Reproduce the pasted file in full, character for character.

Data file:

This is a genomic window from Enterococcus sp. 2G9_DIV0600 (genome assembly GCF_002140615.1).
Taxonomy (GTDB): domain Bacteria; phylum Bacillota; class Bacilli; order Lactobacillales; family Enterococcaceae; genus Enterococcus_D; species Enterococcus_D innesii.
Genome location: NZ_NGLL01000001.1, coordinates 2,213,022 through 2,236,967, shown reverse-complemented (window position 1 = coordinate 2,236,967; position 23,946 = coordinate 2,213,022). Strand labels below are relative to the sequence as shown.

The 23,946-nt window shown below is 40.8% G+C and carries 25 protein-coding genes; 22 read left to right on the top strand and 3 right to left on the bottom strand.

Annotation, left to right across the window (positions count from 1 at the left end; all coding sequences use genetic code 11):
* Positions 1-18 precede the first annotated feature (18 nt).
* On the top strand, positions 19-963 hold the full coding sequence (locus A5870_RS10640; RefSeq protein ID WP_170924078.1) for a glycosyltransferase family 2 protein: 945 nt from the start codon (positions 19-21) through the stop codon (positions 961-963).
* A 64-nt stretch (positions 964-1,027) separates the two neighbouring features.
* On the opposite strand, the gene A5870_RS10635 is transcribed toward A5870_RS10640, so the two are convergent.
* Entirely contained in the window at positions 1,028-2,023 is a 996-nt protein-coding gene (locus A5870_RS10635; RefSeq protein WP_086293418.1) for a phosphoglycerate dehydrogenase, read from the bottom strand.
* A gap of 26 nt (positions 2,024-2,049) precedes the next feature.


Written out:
This is a genomic window from Enterococcus sp. 2G9_DIV0600 (genome assembly GCF_002140615.1).
Taxonomy (GTDB): domain Bacteria; phylum Bacillota; class Bacilli; order Lactobacillales; family Enterococcaceae; genus Enterococcus_D; species Enterococcus_D innesii.
Genome location: NZ_NGLL01000001.1, coordinates 2,213,022 through 2,236,967, shown reverse-complemented (window position 1 = coordinate 2,236,967; position 23,946 = coordinate 2,213,022). Strand labels below are relative to the sequence as shown.

The 23,946-nt window shown below is 40.8% G+C and carries 25 protein-coding genes; 22 read left to right on the top strand and 3 right to left on the bottom strand.

Annotation, left to right across the window (positions count from 1 at the left end; all coding sequences use genetic code 11):
* Positions 1-18 precede the first annotated feature (18 nt).
* On the top strand, positions 19-963 hold the full coding sequence (locus A5870_RS10640; RefSeq protein ID WP_170924078.1) for a glycosyltransferase family 2 protein: 945 nt from the start codon (positions 19-21) through the stop codon (positions 961-963).
* A 64-nt stretch (positions 964-1,027) separates the two neighbouring features.
* On the opposite strand, the gene A5870_RS10635 is transcribed toward A5870_RS10640, so the two are convergent.
* Entirely contained in the window at positions 1,028-2,023 is a 996-nt protein-coding gene (locus A5870_RS10635; RefSeq protein WP_086293418.1) for a phosphoglycerate dehydrogenase, read from the bottom strand.
* A gap of 26 nt (positions 2,024-2,049) precedes the next feature.